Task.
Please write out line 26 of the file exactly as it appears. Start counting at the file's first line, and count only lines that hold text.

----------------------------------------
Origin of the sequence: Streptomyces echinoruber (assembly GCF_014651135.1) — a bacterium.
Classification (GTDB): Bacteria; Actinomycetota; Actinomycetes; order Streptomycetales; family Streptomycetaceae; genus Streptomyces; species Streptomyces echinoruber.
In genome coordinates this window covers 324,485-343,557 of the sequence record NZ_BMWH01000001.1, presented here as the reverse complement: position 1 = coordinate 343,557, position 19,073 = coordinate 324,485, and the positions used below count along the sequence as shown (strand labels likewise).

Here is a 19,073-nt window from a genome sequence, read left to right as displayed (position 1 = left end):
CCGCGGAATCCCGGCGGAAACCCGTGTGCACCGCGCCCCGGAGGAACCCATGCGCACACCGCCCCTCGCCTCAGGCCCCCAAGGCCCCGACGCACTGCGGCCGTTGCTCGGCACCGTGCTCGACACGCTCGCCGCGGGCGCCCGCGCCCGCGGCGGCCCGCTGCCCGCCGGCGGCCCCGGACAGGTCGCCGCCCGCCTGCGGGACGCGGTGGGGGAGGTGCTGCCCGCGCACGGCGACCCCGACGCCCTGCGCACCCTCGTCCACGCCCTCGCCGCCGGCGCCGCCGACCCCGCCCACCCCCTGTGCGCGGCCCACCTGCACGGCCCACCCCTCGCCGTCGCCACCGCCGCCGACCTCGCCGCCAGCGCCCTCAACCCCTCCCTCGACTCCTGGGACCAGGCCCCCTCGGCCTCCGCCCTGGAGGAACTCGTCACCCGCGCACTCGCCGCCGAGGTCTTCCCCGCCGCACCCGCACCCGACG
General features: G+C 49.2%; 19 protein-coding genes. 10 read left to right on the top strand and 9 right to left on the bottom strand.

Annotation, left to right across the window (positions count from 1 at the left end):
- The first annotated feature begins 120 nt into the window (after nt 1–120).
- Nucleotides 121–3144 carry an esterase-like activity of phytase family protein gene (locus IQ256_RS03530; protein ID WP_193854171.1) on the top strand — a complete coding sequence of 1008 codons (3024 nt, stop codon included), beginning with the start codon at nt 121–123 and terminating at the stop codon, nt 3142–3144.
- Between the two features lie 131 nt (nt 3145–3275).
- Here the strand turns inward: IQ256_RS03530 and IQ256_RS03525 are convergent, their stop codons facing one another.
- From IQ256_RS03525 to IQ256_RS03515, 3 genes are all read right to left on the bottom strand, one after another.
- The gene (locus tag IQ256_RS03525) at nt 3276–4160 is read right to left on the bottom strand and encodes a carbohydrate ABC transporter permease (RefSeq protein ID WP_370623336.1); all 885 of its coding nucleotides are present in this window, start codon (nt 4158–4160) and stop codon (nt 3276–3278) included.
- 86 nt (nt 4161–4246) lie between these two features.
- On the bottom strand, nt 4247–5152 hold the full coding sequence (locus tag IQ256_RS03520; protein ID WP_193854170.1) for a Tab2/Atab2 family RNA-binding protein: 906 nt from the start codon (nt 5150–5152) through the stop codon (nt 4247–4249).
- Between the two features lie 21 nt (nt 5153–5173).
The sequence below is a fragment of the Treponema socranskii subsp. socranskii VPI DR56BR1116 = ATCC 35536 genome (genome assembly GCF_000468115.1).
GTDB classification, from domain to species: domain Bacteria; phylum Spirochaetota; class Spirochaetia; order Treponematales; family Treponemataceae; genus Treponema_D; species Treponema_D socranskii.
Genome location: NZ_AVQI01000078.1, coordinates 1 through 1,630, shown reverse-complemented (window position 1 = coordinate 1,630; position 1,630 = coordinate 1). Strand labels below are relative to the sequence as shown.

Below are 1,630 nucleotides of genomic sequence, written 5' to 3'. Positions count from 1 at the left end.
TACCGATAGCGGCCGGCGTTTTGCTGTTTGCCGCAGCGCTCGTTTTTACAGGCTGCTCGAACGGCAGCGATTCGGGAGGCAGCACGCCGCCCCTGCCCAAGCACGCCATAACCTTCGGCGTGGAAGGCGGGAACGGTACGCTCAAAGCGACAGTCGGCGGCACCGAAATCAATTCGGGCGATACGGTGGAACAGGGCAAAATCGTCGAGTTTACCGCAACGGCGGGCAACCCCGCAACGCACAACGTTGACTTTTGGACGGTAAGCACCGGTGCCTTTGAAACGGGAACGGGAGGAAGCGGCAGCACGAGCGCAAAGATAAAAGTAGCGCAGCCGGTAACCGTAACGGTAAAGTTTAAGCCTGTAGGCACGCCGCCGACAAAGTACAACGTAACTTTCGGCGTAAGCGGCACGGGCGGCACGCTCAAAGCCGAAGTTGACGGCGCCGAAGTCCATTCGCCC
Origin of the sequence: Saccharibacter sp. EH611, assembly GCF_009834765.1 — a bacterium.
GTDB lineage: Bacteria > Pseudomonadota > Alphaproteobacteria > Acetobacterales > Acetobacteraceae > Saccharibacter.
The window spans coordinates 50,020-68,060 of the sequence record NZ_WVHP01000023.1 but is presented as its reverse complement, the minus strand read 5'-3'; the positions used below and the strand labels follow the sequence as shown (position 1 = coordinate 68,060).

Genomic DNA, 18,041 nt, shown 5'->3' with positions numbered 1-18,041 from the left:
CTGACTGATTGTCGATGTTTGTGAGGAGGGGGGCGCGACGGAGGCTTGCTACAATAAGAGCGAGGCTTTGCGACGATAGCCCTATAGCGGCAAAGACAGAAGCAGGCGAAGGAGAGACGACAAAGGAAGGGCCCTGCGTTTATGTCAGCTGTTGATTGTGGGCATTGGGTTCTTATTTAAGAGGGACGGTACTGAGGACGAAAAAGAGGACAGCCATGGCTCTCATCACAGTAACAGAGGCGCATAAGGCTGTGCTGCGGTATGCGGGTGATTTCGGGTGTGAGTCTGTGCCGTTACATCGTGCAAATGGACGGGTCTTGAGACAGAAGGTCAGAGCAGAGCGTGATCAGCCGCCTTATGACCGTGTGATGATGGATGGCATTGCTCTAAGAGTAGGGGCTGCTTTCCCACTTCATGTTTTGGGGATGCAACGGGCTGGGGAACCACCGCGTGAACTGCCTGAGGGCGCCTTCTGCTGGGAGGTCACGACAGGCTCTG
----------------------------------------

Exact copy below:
CTGACTGATTGTCGATGTTTGTGAGGAGGGGGGCGCGACGGAGGCTTGCTACAATAAGAGCGAGGCTTTGCGACGATAGCCCTATAGCGGCAAAGACAGAAGCAGGCGAAGGAGAGACGACAAAGGAAGGGCCCTGCGTTTATGTCAGCTGTTGATTGTGGGCATTGGGTTCTTATTTAAGAGGGACGGTACTGAGGACGAAAAAGAGGACAGCCATGGCTCTCATCACAGTAACAGAGGCGCATAAGGCTGTGCTGCGGTATGCGGGTGATTTCGGGTGTGAGTCTGTGCCGTTACATCGTGCAAATGGACGGGTCTTGAGACAGAAGGTCAGAGCAGAGCGTGATCAGCCGCCTTATGACCGTGTGATGATGGATGGCATTGCTCTAAGAGTAGGGGCTGCTTTCCCACTTCATGTTTTGGGGATGCAACGGGCTGGGGAACCACCGCGTGAACTGCCTGAGGGCGCCTTCTGCTGGGAGGTCACGACAGGCTCTG